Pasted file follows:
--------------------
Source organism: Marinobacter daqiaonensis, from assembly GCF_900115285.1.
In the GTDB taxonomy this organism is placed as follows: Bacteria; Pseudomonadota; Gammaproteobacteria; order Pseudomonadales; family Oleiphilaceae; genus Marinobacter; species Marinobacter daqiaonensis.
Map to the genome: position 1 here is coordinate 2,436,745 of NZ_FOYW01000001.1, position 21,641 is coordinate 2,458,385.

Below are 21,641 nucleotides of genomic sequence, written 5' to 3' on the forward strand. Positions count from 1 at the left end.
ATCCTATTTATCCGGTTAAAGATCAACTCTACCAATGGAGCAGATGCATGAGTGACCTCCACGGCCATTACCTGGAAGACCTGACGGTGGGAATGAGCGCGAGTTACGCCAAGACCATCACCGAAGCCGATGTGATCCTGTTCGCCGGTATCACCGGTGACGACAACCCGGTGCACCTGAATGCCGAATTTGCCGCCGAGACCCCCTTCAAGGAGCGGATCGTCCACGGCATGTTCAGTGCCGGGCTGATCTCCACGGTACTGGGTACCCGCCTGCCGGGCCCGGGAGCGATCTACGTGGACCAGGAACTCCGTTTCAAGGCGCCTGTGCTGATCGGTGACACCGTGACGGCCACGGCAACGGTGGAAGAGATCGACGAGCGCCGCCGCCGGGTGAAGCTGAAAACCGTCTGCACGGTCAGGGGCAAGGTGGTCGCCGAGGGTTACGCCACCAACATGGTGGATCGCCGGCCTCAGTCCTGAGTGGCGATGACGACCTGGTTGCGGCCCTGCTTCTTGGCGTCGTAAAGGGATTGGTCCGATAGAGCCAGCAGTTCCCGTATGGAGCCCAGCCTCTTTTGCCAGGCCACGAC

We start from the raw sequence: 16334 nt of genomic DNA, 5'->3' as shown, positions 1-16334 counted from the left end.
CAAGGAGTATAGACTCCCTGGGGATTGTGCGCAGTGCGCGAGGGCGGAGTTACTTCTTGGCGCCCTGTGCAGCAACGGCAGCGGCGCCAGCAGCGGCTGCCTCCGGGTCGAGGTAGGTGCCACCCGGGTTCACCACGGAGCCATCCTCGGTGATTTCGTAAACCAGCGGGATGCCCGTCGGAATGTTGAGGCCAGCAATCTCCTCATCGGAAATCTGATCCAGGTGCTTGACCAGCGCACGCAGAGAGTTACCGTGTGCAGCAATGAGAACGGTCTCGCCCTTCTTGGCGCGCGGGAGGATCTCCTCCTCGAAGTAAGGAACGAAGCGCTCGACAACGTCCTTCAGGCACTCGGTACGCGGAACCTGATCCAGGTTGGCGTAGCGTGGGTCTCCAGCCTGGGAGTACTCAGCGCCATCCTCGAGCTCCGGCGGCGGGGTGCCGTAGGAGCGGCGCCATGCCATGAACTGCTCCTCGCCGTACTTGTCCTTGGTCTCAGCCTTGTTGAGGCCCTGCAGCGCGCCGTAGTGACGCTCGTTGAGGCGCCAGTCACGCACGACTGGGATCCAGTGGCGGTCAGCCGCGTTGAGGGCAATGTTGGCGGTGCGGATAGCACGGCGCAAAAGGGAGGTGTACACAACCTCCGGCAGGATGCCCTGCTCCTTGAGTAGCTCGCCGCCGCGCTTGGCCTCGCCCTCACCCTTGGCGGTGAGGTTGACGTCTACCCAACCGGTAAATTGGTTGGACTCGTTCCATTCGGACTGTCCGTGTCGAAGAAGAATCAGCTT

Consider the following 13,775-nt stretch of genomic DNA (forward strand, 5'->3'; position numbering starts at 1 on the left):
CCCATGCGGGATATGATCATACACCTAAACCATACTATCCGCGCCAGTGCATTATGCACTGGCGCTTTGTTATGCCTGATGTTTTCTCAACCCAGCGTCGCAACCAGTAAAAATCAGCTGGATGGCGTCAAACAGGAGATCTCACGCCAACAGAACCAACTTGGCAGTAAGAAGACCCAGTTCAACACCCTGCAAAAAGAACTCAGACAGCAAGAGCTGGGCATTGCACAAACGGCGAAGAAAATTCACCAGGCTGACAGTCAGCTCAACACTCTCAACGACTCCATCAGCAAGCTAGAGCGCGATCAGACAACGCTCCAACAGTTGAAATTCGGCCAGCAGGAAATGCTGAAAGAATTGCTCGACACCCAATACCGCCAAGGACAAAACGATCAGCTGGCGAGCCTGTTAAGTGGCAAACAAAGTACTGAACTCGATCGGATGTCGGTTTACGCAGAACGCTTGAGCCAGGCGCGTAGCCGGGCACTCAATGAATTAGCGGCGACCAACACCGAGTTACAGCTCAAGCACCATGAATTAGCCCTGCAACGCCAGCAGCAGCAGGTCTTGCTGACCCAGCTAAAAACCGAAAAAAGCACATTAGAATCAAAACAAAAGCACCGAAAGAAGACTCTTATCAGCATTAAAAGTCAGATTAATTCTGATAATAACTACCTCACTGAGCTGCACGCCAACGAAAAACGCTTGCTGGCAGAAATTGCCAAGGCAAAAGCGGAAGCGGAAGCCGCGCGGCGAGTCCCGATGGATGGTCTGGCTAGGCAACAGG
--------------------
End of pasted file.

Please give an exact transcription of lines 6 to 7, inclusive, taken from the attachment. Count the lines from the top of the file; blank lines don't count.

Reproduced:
We start from the raw sequence: 16334 nt of genomic DNA, 5'->3' as shown, positions 1-16334 counted from the left end.
CAAGGAGTATAGACTCCCTGGGGATTGTGCGCAGTGCGCGAGGGCGGAGTTACTTCTTGGCGCCCTGTGCAGCAACGGCAGCGGCGCCAGCAGCGGCTGCCTCCGGGTCGAGGTAGGTGCCACCCGGGTTCACCACGGAGCCATCCTCGGTGATTTCGTAAACCAGCGGGATGCCCGTCGGAATGTTGAGGCCAGCAATCTCCTCATCGGAAATCTGATCCAGGTGCTTGACCAGCGCACGCAGAGAGTTACCGTGTGCAGCAATGAGAACGGTCTCGCCCTTCTTGGCGCGCGGGAGGATCTCCTCCTCGAAGTAAGGAACGAAGCGCTCGACAACGTCCTTCAGGCACTCGGTACGCGGAACCTGATCCAGGTTGGCGTAGCGTGGGTCTCCAGCCTGGGAGTACTCAGCGCCATCCTCGAGCTCCGGCGGCGGGGTGCCGTAGGAGCGGCGCCATGCCATGAACTGCTCCTCGCCGTACTTGTCCTTGGTCTCAGCCTTGTTGAGGCCCTGCAGCGCGCCGTAGTGACGCTCGTTGAGGCGCCAGTCACGCACGACTGGGATCCAGTGGCGGTCAGCCGCGTTGAGGGCAATGTTGGCGGTGCGGATAGCACGGCGCAAAAGGGAGGTGTACACAACCTCCGGCAGGATGCCCTGCTCCTTGAGTAGCTCGCCGCCGCGCTTGGCCTCGCCCTCACCCTTGGCGGTGAGGTTGACGTCTACCCAACCGGTAAATTGGTTGGACTCGTTCCATTCGGACTGTCCGTGTCGAAGAAGAATCAGCTT